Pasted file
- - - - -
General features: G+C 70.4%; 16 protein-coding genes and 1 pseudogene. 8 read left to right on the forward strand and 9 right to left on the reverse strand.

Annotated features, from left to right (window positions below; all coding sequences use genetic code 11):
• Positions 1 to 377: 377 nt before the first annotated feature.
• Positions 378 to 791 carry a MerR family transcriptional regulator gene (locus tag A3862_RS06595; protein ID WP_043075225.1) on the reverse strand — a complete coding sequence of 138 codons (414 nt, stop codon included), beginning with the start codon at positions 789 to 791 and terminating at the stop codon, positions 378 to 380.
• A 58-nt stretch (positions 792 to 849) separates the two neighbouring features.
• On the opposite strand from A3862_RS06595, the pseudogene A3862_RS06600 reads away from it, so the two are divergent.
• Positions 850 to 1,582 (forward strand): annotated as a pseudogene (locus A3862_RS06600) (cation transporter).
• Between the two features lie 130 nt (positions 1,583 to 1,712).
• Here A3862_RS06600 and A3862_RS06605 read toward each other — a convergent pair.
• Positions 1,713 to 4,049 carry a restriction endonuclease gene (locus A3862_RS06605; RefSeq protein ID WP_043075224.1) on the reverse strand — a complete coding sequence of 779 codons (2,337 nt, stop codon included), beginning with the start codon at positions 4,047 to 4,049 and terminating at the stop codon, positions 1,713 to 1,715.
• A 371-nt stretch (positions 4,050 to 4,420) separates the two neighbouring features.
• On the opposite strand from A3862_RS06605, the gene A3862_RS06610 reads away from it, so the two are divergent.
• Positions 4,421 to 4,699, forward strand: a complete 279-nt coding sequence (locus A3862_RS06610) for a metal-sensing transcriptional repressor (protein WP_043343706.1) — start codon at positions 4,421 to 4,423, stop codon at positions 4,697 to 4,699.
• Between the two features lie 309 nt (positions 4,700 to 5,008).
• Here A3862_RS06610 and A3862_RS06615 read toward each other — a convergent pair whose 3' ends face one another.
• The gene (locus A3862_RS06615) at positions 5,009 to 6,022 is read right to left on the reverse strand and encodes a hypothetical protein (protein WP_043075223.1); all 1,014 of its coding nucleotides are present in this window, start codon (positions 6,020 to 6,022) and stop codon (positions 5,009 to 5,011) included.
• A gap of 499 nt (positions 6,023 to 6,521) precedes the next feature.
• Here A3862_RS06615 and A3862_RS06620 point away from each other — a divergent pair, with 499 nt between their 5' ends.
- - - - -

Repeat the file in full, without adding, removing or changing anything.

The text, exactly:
General features: G+C 70.4%; 16 protein-coding genes and 1 pseudogene. 8 read left to right on the forward strand and 9 right to left on the reverse strand.

Annotated features, from left to right (window positions below; all coding sequences use genetic code 11):
• Positions 1 to 377: 377 nt before the first annotated feature.
• Positions 378 to 791 carry a MerR family transcriptional regulator gene (locus tag A3862_RS06595; protein ID WP_043075225.1) on the reverse strand — a complete coding sequence of 138 codons (414 nt, stop codon included), beginning with the start codon at positions 789 to 791 and terminating at the stop codon, positions 378 to 380.
• A 58-nt stretch (positions 792 to 849) separates the two neighbouring features.
• On the opposite strand from A3862_RS06595, the pseudogene A3862_RS06600 reads away from it, so the two are divergent.
• Positions 850 to 1,582 (forward strand): annotated as a pseudogene (locus A3862_RS06600) (cation transporter).
• Between the two features lie 130 nt (positions 1,583 to 1,712).
• Here A3862_RS06600 and A3862_RS06605 read toward each other — a convergent pair.
• Positions 1,713 to 4,049 carry a restriction endonuclease gene (locus A3862_RS06605; RefSeq protein ID WP_043075224.1) on the reverse strand — a complete coding sequence of 779 codons (2,337 nt, stop codon included), beginning with the start codon at positions 4,047 to 4,049 and terminating at the stop codon, positions 1,713 to 1,715.
• A 371-nt stretch (positions 4,050 to 4,420) separates the two neighbouring features.
• On the opposite strand from A3862_RS06605, the gene A3862_RS06610 reads away from it, so the two are divergent.
• Positions 4,421 to 4,699, forward strand: a complete 279-nt coding sequence (locus A3862_RS06610) for a metal-sensing transcriptional repressor (protein WP_043343706.1) — start codon at positions 4,421 to 4,423, stop codon at positions 4,697 to 4,699.
• Between the two features lie 309 nt (positions 4,700 to 5,008).
• Here A3862_RS06610 and A3862_RS06615 read toward each other — a convergent pair whose 3' ends face one another.
• The gene (locus A3862_RS06615) at positions 5,009 to 6,022 is read right to left on the reverse strand and encodes a hypothetical protein (protein WP_043075223.1); all 1,014 of its coding nucleotides are present in this window, start codon (positions 6,020 to 6,022) and stop codon (positions 5,009 to 5,011) included.
• A gap of 499 nt (positions 6,023 to 6,521) precedes the next feature.
• Here A3862_RS06615 and A3862_RS06620 point away from each other — a divergent pair, with 499 nt between their 5' ends.